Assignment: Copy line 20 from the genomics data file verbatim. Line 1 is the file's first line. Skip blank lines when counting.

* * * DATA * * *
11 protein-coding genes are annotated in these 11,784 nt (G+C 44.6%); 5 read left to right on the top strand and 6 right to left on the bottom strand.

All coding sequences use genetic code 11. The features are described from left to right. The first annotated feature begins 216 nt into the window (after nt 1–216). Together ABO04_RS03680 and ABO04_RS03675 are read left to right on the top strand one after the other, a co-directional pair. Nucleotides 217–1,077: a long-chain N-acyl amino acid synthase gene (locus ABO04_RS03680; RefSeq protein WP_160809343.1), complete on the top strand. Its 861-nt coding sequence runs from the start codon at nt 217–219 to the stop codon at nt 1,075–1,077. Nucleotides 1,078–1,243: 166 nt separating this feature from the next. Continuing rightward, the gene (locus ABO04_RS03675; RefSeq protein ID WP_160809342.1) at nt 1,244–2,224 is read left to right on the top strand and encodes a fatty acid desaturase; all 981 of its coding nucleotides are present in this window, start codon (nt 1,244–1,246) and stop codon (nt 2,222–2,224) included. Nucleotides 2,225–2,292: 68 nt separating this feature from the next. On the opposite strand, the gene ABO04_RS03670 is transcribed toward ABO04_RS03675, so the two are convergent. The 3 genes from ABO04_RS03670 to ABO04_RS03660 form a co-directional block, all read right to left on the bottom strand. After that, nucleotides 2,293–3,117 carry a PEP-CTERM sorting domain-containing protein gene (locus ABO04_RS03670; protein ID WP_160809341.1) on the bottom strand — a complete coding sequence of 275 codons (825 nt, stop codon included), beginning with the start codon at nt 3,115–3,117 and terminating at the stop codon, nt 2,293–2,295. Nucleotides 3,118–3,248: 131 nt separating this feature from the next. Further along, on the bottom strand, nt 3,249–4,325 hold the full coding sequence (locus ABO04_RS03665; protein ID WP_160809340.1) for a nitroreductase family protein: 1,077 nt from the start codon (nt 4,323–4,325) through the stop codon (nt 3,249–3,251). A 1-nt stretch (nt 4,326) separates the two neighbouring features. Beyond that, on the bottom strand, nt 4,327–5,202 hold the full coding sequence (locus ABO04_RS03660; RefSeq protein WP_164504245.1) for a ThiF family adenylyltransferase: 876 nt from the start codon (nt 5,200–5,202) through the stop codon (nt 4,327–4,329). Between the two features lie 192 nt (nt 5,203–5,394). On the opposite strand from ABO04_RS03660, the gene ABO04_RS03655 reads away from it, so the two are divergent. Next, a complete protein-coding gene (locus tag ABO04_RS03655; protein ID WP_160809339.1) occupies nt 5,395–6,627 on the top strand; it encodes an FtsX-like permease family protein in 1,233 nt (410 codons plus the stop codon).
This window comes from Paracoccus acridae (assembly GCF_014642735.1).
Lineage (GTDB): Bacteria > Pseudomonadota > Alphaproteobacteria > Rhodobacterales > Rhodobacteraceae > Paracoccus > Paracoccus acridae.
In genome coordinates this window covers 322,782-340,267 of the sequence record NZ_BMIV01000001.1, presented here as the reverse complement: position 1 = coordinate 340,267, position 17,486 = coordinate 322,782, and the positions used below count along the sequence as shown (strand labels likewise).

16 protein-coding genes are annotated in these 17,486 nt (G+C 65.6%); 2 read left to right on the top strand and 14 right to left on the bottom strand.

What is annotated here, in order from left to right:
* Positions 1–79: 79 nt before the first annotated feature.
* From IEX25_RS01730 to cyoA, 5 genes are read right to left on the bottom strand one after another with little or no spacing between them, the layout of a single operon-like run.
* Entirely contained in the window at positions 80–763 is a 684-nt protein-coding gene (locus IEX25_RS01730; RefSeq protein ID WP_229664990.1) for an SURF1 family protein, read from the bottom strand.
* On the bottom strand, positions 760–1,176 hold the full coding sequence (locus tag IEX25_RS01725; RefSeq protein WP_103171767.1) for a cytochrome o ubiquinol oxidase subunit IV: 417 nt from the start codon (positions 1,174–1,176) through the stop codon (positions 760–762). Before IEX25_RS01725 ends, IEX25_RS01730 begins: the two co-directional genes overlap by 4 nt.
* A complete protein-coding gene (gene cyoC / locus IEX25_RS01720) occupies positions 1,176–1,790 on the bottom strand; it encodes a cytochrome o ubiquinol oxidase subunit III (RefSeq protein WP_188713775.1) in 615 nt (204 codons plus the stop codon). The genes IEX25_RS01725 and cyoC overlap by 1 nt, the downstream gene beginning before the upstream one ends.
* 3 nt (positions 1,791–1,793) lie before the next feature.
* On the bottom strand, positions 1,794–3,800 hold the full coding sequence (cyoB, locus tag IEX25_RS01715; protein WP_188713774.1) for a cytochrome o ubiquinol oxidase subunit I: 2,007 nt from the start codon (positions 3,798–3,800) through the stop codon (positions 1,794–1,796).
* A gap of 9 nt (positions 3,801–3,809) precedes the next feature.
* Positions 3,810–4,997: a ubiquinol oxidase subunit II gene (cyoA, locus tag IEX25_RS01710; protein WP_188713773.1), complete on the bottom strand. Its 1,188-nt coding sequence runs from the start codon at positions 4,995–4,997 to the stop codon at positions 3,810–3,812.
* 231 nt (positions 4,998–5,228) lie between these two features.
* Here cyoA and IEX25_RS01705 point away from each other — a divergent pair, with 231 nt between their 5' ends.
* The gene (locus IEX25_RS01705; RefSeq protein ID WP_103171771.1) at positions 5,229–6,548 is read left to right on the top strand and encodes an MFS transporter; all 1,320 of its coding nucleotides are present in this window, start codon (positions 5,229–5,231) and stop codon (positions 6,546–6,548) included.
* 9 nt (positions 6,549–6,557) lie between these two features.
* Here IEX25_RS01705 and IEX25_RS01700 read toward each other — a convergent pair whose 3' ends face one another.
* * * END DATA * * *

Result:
* 9 nt (positions 6,549–6,557) lie between these two features.